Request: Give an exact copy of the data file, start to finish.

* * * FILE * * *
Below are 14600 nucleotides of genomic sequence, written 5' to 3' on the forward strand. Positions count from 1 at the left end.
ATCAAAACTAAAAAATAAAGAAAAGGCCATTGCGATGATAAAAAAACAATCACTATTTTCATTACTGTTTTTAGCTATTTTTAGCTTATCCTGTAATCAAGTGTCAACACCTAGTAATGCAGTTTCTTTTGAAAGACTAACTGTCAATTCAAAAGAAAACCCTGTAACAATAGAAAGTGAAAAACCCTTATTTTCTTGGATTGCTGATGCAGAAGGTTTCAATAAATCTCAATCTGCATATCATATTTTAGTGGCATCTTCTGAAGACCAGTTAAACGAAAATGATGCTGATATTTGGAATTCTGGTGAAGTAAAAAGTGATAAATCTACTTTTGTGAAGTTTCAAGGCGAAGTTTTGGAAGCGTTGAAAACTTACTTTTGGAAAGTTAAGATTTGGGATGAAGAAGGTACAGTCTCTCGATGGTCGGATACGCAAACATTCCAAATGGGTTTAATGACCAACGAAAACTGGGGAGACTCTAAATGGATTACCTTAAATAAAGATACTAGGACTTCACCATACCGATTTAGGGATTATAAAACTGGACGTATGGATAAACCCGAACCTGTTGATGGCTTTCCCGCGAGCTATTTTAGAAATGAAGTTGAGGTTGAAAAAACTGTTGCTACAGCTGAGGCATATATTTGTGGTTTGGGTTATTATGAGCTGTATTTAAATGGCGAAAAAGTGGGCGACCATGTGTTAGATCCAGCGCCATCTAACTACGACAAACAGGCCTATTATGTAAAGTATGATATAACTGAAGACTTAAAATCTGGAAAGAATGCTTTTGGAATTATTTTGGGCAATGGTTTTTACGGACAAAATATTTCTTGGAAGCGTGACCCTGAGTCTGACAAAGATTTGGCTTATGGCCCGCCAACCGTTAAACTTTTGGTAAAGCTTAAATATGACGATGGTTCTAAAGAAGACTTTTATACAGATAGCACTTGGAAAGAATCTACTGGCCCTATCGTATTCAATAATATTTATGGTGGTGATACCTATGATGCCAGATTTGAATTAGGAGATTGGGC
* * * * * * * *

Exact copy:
Below are 14600 nucleotides of genomic sequence, written 5' to 3' on the forward strand. Positions count from 1 at the left end.
ATCAAAACTAAAAAATAAAGAAAAGGCCATTGCGATGATAAAAAAACAATCACTATTTTCATTACTGTTTTTAGCTATTTTTAGCTTATCCTGTAATCAAGTGTCAACACCTAGTAATGCAGTTTCTTTTGAAAGACTAACTGTCAATTCAAAAGAAAACCCTGTAACAATAGAAAGTGAAAAACCCTTATTTTCTTGGATTGCTGATGCAGAAGGTTTCAATAAATCTCAATCTGCATATCATATTTTAGTGGCATCTTCTGAAGACCAGTTAAACGAAAATGATGCTGATATTTGGAATTCTGGTGAAGTAAAAAGTGATAAATCTACTTTTGTGAAGTTTCAAGGCGAAGTTTTGGAAGCGTTGAAAACTTACTTTTGGAAAGTTAAGATTTGGGATGAAGAAGGTACAGTCTCTCGATGGTCGGATACGCAAACATTCCAAATGGGTTTAATGACCAACGAAAACTGGGGAGACTCTAAATGGATTACCTTAAATAAAGATACTAGGACTTCACCATACCGATTTAGGGATTATAAAACTGGACGTATGGATAAACCCGAACCTGTTGATGGCTTTCCCGCGAGCTATTTTAGAAATGAAGTTGAGGTTGAAAAAACTGTTGCTACAGCTGAGGCATATATTTGTGGTTTGGGTTATTATGAGCTGTATTTAAATGGCGAAAAAGTGGGCGACCATGTGTTAGATCCAGCGCCATCTAACTACGACAAACAGGCCTATTATGTAAAGTATGATATAACTGAAGACTTAAAATCTGGAAAGAATGCTTTTGGAATTATTTTGGGCAATGGTTTTTACGGACAAAATATTTCTTGGAAGCGTGACCCTGAGTCTGACAAAGATTTGGCTTATGGCCCGCCAACCGTTAAACTTTTGGTAAAGCTTAAATATGACGATGGTTCTAAAGAAGACTTTTATACAGATAGCACTTGGAAAGAATCTACTGGCCCTATCGTATTCAATAATATTTATGGTGGTGATACCTATGATGCCAGATTTGAATTAGGAGATTGGGC